The Orlando Sentinel from Orlando, Florida on November 19, 1993 · Page 80
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The Orlando Sentinel from Orlando, Florida · Page 80

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Orlando, Florida
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Friday, November 19, 1993
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Page 80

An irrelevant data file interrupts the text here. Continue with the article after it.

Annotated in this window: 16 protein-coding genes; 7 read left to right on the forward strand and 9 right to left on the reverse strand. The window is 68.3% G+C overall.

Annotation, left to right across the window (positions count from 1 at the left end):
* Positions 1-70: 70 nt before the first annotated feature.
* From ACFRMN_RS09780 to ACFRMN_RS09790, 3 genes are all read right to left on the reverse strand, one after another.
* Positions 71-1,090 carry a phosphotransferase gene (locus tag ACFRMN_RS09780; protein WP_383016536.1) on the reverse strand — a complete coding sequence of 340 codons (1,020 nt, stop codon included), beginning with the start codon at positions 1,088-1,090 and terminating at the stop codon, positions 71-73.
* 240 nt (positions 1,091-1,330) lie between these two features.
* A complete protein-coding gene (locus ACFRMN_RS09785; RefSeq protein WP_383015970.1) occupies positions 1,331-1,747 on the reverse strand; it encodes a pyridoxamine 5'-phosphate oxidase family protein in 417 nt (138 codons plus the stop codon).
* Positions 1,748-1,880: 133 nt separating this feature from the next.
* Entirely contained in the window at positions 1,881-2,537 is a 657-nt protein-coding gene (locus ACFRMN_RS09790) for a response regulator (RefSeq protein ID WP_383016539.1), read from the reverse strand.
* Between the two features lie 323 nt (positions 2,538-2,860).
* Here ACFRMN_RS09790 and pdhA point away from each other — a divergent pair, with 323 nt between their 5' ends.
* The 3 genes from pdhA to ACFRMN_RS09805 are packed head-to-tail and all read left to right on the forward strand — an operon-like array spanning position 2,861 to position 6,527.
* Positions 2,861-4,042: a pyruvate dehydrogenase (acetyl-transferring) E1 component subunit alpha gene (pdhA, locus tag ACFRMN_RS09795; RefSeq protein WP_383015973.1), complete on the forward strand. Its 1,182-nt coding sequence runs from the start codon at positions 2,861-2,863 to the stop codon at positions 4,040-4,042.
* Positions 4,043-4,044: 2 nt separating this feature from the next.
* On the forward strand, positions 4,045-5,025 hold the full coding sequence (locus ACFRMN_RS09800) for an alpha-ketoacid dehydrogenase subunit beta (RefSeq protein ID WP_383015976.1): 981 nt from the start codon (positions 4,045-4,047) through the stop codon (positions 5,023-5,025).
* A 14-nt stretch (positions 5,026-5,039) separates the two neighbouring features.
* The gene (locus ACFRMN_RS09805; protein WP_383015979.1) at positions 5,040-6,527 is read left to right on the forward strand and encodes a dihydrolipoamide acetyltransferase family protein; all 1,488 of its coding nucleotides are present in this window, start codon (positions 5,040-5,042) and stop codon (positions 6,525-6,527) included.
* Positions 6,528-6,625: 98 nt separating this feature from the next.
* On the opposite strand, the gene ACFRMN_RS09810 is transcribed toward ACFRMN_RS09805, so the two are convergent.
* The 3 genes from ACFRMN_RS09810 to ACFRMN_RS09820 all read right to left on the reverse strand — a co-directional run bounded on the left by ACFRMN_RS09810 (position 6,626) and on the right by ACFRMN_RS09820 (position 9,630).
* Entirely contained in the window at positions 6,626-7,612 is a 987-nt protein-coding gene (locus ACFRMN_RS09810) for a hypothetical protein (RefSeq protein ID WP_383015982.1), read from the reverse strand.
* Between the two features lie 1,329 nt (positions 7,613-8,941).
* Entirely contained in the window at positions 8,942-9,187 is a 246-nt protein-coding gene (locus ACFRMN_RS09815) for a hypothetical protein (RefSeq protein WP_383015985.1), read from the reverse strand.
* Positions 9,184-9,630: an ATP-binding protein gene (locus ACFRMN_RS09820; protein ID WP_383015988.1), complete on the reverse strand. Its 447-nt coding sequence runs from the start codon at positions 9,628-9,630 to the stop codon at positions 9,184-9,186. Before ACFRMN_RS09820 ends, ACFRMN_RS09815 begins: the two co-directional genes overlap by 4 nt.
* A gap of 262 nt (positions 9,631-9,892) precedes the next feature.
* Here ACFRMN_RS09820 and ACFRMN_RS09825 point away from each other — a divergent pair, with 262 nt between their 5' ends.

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Braxton scores debut success CHICAGO TRIBUNE With her husky, sultry voice and sensual, emotional lyrics, Toni Braxton is the female equivalent of Luther Vandross and she's racking up almost as many hits on both the pop and R&B charts. Her debut solo album, Toni Braxton, has sold more than 1 million copies and is No. 10 on the Billboard magazine album chart, topping even Nirvana and Garth Brooks. The first single off the album, "Another Sad Love Song," peaked at No. 7, and the follow-up single, "Breathe Again," is close behind. Both singles are still in the Top 20. Even though her first full-length album has been out for only a few months, fans have been hearing her voice for quite a while. Her first solo hit, "Love Shoulda Brought You Home," was featured on the double-platinum Boomerang soundtrack album in 1992. "It was a way to introduce Toni to the public and get them ready for her solo album," said LA Reid, who co-produced the soundtrack as well as Toni Braxton along with Babyface, the other half of the twosome behind so many hit monsters, including Boyz II Men and Whitney Houston. "We knew she was going to be a big star." Reid and Babyface first heard of Braxton when she was in college, singing with the quintet the Braxtons, made up of Toni and her four younger sisters. They made a single for Arista Records. "It didn't do well," Braxton, 25, said. "In fact, it did terrible." Shortly after, however, Reid and Babyface heard it and liked it, so they called Braxton for an audition with their fledgling label, LaFace. "They didn't want my sisters. It was kind of like that episode of The Brady Bunch where they want to hire Greg and not the rest of the Brady Six," Braxton joked. "But my sisters were all still in junior high and high school, so they said, 'Go ahead.' " Braxton signed with LaFace in 1991, becoming its first female solo artist. Just before she was to start working on her solo debut, however, LaFace which by now had such hit- V Ml makers asr.TLC in tanks -When hex "paTents. wete.fv'tVith'aV J , Toni Braxton's unlikely success began with a sister act and singing in the choir of her father's Apostolic church. merang soundtrack. Braxton couldn't have asked for a more auspicious start. LaFace released her Boomerang duet with Babyface, "Give U My Heart," as a single, and it went to No. 1. Now that Braxton's name was known, LaFace released her solo from the soundtrack, "Love Shoulda Brought You Home," and it, too, went to No. 1. "The success of that song made me nervous," Braxton said. "My song got listened to because of the other artists on the soundtrack Johnny Gill and Boyz II Men. I was riding on their coattails. But when you make a solo album, you're on your own." As a child, Braxton never dreamed of a career as a sultry songstress. Her father was an Apostolic minister, and the household rules were strict. "We weren't allowed to dance or watch movies and most TV shows," Braxton said. "All sorts of rules people of my religion couldn't wear jewelry, so people exchanged Bibles on their wedding day." Braxton didn't realize just how different her upbringing was until she started making friends at school and hearing about their lives. "I'd always lived that way, so it never bothered me until I went to friends' houses and saw what they could do," she said. She started watching Soul Train and other music shows PHOTOLAFACE RECORDS And then there was the show that changed her life, Good Times, the goofy '70s sitcom starring Jimmie Walker. "I had this huge crush on Jimmie Walker," Braxton said, blushing a bit. "I never liked it when he said 'Dyno-mite!' but when he answered the phone and said, 'Chello?' that was so cute!" On the show, a young Janet Jackson played Walker's neighbor, and the character also had a crush on him. "Janet sang a song to him," Braxton recalled, "and I thought, 'I'm going to learn that song and sing it to him so he'll love me, too.' What did I know? I was only like 7 or 8." So Braxton started singing with, the choir at her father's church with some tips from her mom, an amateur opera singer. The family later converted to United Methodist, and the sisters were allowed to sing and dance. "My little sisters can't believe the things I couldn't do because by the time they were older, my parents had converted," Braxton said. - She and her four sisters, who now range in age from 16 to 21, started the Braxtons, made the single and, whoomp, there it is. Now, she's touring. "It's absolutely important for me to perform live," Braxton explained. "I don't want to just sell records and feel like I started at the top. Then, there's nowhere to go but down. I love feeling of being on staee- Atfme Ifltimate rosm" 'jc rni Cj!) '.sWV Cutting-edge promo: On-line album previews Where's the first place you could have heard a track from the forthcoming Guns N Roses album The Spaghetti Incident! Not on MTV. Not on your fave college-alternative radio station. The answer: Your home computer. A 30-second sound bite of the tune "Ain't It Fun" recently debuted on CompuServe, the country's largest electronic information service for computer users with 1.4 million subscribers. Previews of two dozen albums can be accessed from CompuServe's newly opened Music Vendors Forum, a cyber space for labels to promote products and answer questions from consumers. Subscribers tap into the forum by typing GO MUSICVEN. Guns' Geffen Records and companion label DGC are the first to exploit the computer-user interface "as fully as we can, to add electronic services to traditional publicity and promotion," says Robert von Goeben, director of the labels' graphics department and spearhead of the high-tech promo project with his assistant Kirsten Matt. (His CompuServe electronic address is 71673,2311; hers is 72274,2174.) "We're offering tour schedules and facts about artists and new releases. We're also featuring full-color, sticker-sized logos and CD-booklet sized photos, some previously unreleased, which you can download and print out," von Goeben says. "We plan to have artists host special on-line events, communicating live with fans through personal computers." Warner Brothers also has signed on to Music Vendors Forum with a text-only ser-' vice. At least two other major labels are negotiating to come on-line, said CompuServe spokesperson Michelle Moran. This does not replace the user-run CompuServe music forum RockNet, which is the first place many music buffs look for Grateful Dead tour schedules and set lists, record reviews and such. Dust off turntables for hip new releases Where's the first place rock fans have found cool new releases by alternative rock bands such as Pearl Jam (Vs.), 1 Urge Overkill (Saturation) and Nirvana (In Utero) in recent months? Ironically, it's in the virtual- ly obsolete vinvl-reoord' for" mat, howidayi- embraoett'by j:JnT vfl aeiiiUTjMrj ,iot xttj eg SOUND BITES only a handful of music shops in even the largest of towns. Those three albums were issued on vinyl a week or two before CD and cassette versions. When they are issued, vinyl LPs are pressed in limited quantities of 3,000 to 30,000 copies and are shipped "one way" (no returns) to wholesalers and retailers. Some are pressed on "collectible" clear or colored vinyl. When the initial run is sold out, re-orders are impossible to get. Also dipping into the vinyl album act anew are Afghan Whigs (Gentlemen), Dinosaur Jr. (Where Have You Been?), Tad (Inhaler) and such Atlantic attractions as the Lemon-beads (Come On Feel the Le-ntonheads), Yo La Tengo (Painful) and the Melvins (Houdini). Atlantic marketing vice-president Karen Colamussi calls vinyl-album releases "an awareness tool," useful in building or maintaining a band's hip, underground vibe. The stunt also evokes the spirit of diehard indie labels that still issue 7-inch vinyl singles, almost as a protest statement against the corporate CD mentality at major labels. And, Colamussi notes, "a lot of these alternative kids don't even have CD players. They're vinyl junkies." Epic VP of product development Dan Beck says Pearl Jam expressed a technical interest in the old-fashioned analog medium, which many people still believe sounds warmer than digital CDs and punchier than tape cassettes. Pearl Jam wanted their al- bum heard on vinyl. A lot of Mom and Dad's turntables have been dusted last few weeks." off in the Springsteen denies Super Bowl rumors Those rumors about Bruce Springsteen playing the Super Bowl halftime show or coming out with a "Bio-graph"-type set of unreleased material are just rumors, a spokeswoman says. Springsteen has said that he has mulled a box set on and off for years, so it should arrive eventually. Meanwhile, he has recorded a new song called "Streets of Philadelphia," which kicks off the upcoming Tom HanksDenzel Washing- ton movie Philadelphia. ' '.'.v.: '7'r6MPiiEDfRCvihRiiRE0RTS yt. I'ew jt m jyoa